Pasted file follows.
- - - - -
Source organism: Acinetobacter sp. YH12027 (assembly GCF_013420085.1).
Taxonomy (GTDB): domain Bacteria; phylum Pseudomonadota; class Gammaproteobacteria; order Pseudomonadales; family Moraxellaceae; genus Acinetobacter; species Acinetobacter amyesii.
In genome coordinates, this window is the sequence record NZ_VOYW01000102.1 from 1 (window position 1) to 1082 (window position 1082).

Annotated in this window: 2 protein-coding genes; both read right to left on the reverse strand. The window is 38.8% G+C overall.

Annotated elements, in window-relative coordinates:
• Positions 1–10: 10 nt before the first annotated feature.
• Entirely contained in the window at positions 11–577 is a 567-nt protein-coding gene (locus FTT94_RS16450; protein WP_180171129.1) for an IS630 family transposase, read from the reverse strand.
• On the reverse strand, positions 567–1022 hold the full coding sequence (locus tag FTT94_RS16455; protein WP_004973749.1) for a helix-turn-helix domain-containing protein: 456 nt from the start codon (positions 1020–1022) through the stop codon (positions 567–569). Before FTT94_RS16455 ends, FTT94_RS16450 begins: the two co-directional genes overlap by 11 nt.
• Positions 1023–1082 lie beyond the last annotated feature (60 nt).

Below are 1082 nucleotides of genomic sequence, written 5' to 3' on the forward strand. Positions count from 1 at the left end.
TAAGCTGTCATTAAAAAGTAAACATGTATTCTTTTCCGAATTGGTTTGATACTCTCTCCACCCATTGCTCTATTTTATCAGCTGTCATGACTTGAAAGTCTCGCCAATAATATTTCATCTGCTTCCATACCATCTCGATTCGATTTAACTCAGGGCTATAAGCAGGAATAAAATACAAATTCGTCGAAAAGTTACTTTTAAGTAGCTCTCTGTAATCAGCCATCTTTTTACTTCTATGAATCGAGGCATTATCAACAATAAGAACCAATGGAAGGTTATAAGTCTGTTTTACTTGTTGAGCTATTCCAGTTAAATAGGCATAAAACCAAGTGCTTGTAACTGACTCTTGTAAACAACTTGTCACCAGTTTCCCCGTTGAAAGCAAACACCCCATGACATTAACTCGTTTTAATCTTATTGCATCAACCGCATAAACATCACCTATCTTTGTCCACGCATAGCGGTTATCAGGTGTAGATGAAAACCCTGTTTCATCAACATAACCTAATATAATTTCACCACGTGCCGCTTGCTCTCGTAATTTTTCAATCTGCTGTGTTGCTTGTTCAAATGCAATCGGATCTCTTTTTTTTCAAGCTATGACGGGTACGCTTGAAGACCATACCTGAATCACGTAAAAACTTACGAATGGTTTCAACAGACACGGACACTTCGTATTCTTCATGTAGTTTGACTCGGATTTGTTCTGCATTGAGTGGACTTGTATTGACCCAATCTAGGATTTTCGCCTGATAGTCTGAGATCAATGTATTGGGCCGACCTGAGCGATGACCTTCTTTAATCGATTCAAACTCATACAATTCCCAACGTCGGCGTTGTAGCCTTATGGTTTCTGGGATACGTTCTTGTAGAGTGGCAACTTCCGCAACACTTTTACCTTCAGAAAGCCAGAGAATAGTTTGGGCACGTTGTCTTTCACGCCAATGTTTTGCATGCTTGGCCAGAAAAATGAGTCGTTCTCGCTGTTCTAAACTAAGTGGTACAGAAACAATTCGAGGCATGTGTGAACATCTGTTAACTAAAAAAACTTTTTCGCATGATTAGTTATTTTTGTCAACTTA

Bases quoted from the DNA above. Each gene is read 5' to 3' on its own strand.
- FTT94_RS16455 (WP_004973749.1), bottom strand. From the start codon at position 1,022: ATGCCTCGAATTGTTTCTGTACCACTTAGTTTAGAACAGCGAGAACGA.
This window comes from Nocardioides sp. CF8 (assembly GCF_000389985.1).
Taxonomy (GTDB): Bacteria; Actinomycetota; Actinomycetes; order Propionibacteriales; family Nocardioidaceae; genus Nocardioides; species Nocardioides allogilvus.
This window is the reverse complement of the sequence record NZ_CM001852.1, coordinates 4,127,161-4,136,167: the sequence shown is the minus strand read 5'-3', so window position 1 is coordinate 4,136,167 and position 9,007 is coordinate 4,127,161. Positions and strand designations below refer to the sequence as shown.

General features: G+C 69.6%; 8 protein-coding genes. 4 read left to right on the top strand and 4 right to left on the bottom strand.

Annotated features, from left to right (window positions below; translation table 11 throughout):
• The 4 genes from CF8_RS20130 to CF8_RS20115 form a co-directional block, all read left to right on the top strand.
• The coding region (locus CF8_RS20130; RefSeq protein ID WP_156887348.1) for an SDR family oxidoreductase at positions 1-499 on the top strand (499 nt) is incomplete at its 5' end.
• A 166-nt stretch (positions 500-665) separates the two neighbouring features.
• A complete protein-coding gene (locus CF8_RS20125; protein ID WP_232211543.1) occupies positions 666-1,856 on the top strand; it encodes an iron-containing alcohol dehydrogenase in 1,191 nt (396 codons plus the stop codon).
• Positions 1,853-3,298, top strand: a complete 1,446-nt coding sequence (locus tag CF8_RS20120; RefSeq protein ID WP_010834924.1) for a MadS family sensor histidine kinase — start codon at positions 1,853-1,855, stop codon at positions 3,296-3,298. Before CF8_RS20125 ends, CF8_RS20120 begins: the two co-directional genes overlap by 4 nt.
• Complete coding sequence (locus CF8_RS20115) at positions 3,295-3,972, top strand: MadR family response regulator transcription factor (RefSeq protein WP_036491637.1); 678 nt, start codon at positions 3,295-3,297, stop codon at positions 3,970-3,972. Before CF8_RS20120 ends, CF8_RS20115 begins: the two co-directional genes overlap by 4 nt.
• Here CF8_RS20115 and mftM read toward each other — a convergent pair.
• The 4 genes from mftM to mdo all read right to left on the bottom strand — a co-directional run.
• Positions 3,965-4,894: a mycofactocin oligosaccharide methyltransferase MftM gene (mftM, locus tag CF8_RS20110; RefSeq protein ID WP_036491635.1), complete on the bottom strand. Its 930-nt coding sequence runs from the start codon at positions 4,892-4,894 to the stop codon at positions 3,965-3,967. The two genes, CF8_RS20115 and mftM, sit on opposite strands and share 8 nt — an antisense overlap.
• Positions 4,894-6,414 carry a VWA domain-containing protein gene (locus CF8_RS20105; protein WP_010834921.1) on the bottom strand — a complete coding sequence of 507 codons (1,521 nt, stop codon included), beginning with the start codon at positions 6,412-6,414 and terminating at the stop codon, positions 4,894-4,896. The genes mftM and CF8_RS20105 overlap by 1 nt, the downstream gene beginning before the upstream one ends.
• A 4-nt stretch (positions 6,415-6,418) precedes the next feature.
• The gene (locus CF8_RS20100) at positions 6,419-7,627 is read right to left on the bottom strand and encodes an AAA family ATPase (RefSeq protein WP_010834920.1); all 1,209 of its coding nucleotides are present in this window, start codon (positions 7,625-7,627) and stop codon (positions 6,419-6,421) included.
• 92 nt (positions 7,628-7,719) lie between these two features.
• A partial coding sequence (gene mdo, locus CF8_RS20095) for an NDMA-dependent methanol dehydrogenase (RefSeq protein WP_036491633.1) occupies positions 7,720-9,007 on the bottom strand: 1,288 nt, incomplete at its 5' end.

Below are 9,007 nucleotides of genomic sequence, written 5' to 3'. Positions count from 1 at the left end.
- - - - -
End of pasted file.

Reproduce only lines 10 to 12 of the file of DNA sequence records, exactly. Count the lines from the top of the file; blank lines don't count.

Below are 1082 nucleotides of genomic sequence, written 5' to 3' on the forward strand. Positions count from 1 at the left end.
TAAGCTGTCATTAAAAAGTAAACATGTATTCTTTTCCGAATTGGTTTGATACTCTCTCCACCCATTGCTCTATTTTATCAGCTGTCATGACTTGAAAGTCTCGCCAATAATATTTCATCTGCTTCCATACCATCTCGATTCGATTTAACTCAGGGCTATAAGCAGGAATAAAATACAAATTCGTCGAAAAGTTACTTTTAAGTAGCTCTCTGTAATCAGCCATCTTTTTACTTCTATGAATCGAGGCATTATCAACAATAAGAACCAATGGAAGGTTATAAGTCTGTTTTACTTGTTGAGCTATTCCAGTTAAATAGGCATAAAACCAAGTGCTTGTAACTGACTCTTGTAAACAACTTGTCACCAGTTTCCCCGTTGAAAGCAAACACCCCATGACATTAACTCGTTTTAATCTTATTGCATCAACCGCATAAACATCACCTATCTTTGTCCACGCATAGCGGTTATCAGGTGTAGATGAAAACCCTGTTTCATCAACATAACCTAATATAATTTCACCACGTGCCGCTTGCTCTCGTAATTTTTCAATCTGCTGTGTTGCTTGTTCAAATGCAATCGGATCTCTTTTTTTTCAAGCTATGACGGGTACGCTTGAAGACCATACCTGAATCACGTAAAAACTTACGAATGGTTTCAACAGACACGGACACTTCGTATTCTTCATGTAGTTTGACTCGGATTTGTTCTGCATTGAGTGGACTTGTATTGACCCAATCTAGGATTTTCGCCTGATAGTCTGAGATCAATGTATTGGGCCGACCTGAGCGATGACCTTCTTTAATCGATTCAAACTCATACAATTCCCAACGTCGGCGTTGTAGCCTTATGGTTTCTGGGATACGTTCTTGTAGAGTGGCAACTTCCGCAACACTTTTACCTTCAGAAAGCCAGAGAATAGTTTGGGCACGTTGTCTTTCACGCCAATGTTTTGCATGCTTGGCCAGAAAAATGAGTCGTTCTCGCTGTTCTAAACTAAGTGGTACAGAAACAATTCGAGGCATGTGTGAACATCTGTTAACTAAAAAAACTTTTTCGCATGATTAGTTATTTTTGTCAACTTA

Bases quoted from the DNA above. Each gene is read 5' to 3' on its own strand.